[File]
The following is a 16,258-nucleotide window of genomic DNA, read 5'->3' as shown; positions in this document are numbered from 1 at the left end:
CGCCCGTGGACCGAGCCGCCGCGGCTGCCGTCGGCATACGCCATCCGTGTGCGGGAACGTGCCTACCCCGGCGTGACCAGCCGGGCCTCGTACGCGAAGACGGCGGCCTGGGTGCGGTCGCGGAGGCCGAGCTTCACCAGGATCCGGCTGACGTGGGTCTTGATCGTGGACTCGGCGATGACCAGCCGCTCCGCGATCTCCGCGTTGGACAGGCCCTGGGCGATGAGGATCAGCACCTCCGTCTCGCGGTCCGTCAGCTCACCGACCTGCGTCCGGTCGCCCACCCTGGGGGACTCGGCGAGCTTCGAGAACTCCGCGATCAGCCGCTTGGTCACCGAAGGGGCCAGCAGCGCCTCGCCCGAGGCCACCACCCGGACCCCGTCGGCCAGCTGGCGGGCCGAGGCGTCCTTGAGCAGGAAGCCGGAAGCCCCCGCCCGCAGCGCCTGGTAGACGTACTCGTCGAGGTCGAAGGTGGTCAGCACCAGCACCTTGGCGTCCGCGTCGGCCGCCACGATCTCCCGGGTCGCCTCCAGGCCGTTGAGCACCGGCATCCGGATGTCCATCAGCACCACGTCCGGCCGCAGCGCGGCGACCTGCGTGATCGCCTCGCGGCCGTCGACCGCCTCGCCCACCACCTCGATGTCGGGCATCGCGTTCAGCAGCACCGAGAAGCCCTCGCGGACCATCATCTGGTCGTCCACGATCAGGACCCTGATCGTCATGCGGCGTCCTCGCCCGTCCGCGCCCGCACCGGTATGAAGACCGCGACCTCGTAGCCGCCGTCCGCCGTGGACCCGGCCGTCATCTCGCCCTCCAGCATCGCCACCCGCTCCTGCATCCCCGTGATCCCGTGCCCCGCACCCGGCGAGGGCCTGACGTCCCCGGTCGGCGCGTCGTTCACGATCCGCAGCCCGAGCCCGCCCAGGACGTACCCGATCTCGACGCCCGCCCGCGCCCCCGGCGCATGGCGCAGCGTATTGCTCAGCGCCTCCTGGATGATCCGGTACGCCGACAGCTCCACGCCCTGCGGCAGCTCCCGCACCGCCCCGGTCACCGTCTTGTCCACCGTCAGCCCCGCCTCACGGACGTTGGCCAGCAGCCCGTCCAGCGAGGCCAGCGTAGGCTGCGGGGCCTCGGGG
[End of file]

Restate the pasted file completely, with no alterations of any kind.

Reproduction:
The following is a 16,258-nucleotide window of genomic DNA, read 5'->3' as shown; positions in this document are numbered from 1 at the left end:
CGCCCGTGGACCGAGCCGCCGCGGCTGCCGTCGGCATACGCCATCCGTGTGCGGGAACGTGCCTACCCCGGCGTGACCAGCCGGGCCTCGTACGCGAAGACGGCGGCCTGGGTGCGGTCGCGGAGGCCGAGCTTCACCAGGATCCGGCTGACGTGGGTCTTGATCGTGGACTCGGCGATGACCAGCCGCTCCGCGATCTCCGCGTTGGACAGGCCCTGGGCGATGAGGATCAGCACCTCCGTCTCGCGGTCCGTCAGCTCACCGACCTGCGTCCGGTCGCCCACCCTGGGGGACTCGGCGAGCTTCGAGAACTCCGCGATCAGCCGCTTGGTCACCGAAGGGGCCAGCAGCGCCTCGCCCGAGGCCACCACCCGGACCCCGTCGGCCAGCTGGCGGGCCGAGGCGTCCTTGAGCAGGAAGCCGGAAGCCCCCGCCCGCAGCGCCTGGTAGACGTACTCGTCGAGGTCGAAGGTGGTCAGCACCAGCACCTTGGCGTCCGCGTCGGCCGCCACGATCTCCCGGGTCGCCTCCAGGCCGTTGAGCACCGGCATCCGGATGTCCATCAGCACCACGTCCGGCCGCAGCGCGGCGACCTGCGTGATCGCCTCGCGGCCGTCGACCGCCTCGCCCACCACCTCGATGTCGGGCATCGCGTTCAGCAGCACCGAGAAGCCCTCGCGGACCATCATCTGGTCGTCCACGATCAGGACCCTGATCGTCATGCGGCGTCCTCGCCCGTCCGCGCCCGCACCGGTATGAAGACCGCGACCTCGTAGCCGCCGTCCGCCGTGGACCCGGCCGTCATCTCGCCCTCCAGCATCGCCACCCGCTCCTGCATCCCCGTGATCCCGTGCCCCGCACCCGGCGAGGGCCTGACGTCCCCGGTCGGCGCGTCGTTCACGATCCGCAGCCCGAGCCCGCCCAGGACGTACCCGATCTCGACGCCCGCCCGCGCCCCCGGCGCATGGCGCAGCGTATTGCTCAGCGCCTCCTGGATGATCCGGTACGCCGACAGCTCCACGCCCTGCGGCAGCTCCCGCACCGCCCCGGTCACCGTCTTGTCCACCGTCAGCCCCGCCTCACGGACGTTGGCCAGCAGCCCGTCCAGCGAGGCCAGCGTAGGCTGCGGGGCCTCGGGG